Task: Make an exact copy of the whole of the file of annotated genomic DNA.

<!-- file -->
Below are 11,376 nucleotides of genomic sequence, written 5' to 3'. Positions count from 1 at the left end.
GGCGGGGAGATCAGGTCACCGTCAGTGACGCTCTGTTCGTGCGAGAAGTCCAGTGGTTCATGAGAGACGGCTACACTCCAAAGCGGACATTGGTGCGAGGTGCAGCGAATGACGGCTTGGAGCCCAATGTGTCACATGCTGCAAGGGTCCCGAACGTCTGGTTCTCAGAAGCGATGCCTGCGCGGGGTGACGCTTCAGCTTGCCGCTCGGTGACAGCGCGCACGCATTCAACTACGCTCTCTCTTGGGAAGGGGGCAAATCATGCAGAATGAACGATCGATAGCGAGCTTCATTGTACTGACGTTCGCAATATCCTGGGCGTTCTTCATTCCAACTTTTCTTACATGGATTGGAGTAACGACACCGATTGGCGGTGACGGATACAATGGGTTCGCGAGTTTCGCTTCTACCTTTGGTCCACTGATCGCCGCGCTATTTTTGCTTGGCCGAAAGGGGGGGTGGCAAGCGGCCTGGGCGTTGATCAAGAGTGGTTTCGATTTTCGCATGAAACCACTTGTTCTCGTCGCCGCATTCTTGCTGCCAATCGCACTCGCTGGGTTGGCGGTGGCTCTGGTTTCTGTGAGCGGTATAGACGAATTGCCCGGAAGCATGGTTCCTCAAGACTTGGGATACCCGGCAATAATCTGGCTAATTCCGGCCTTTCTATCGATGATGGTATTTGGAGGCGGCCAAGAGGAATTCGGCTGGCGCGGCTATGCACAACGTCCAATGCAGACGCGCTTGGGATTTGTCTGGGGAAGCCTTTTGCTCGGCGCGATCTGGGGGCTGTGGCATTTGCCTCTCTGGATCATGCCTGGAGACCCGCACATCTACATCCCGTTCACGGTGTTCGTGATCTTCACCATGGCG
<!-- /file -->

Below are 11,376 nucleotides of genomic sequence, written 5' to 3'. Positions count from 1 at the left end.
GGCGGGGAGATCAGGTCACCGTCAGTGACGCTCTGTTCGTGCGAGAAGTCCAGTGGTTCATGAGAGACGGCTACACTCCAAAGCGGACATTGGTGCGAGGTGCAGCGAATGACGGCTTGGAGCCCAATGTGTCACATGCTGCAAGGGTCCCGAACGTCTGGTTCTCAGAAGCGATGCCTGCGCGGGGTGACGCTTCAGCTTGCCGCTCGGTGACAGCGCGCACGCATTCAACTACGCTCTCTCTTGGGAAGGGGGCAAATCATGCAGAATGAACGATCGATAGCGAGCTTCATTGTACTGACGTTCGCAATATCCTGGGCGTTCTTCATTCCAACTTTTCTTACATGGATTGGAGTAACGACACCGATTGGCGGTGACGGATACAATGGGTTCGCGAGTTTCGCTTCTACCTTTGGTCCACTGATCGCCGCGCTATTTTTGCTTGGCCGAAAGGGGGGGTGGCAAGCGGCCTGGGCGTTGATCAAGAGTGGTTTCGATTTTCGCATGAAACCACTTGTTCTCGTCGCCGCATTCTTGCTGCCAATCGCACTCGCTGGGTTGGCGGTGGCTCTGGTTTCTGTGAGCGGTATAGACGAATTGCCCGGAAGCATGGTTCCTCAAGACTTGGGATACCCGGCAATAATCTGGCTAATTCCGGCCTTTCTATCGATGATGGTATTTGGAGGCGGCCAAGAGGAATTCGGCTGGCGCGGCTATGCACAACGTCCAATGCAGACGCGCTTGGGATTTGTCTGGGGAAGCCTTTTGCTCGGCGCGATCTGGGGGCTGTGGCATTTGCCTCTCTGGATCATGCCTGGAGACCCGCACATCTACATCCCGTTCACGGTGTTCGTGATCTTCACCATGGCG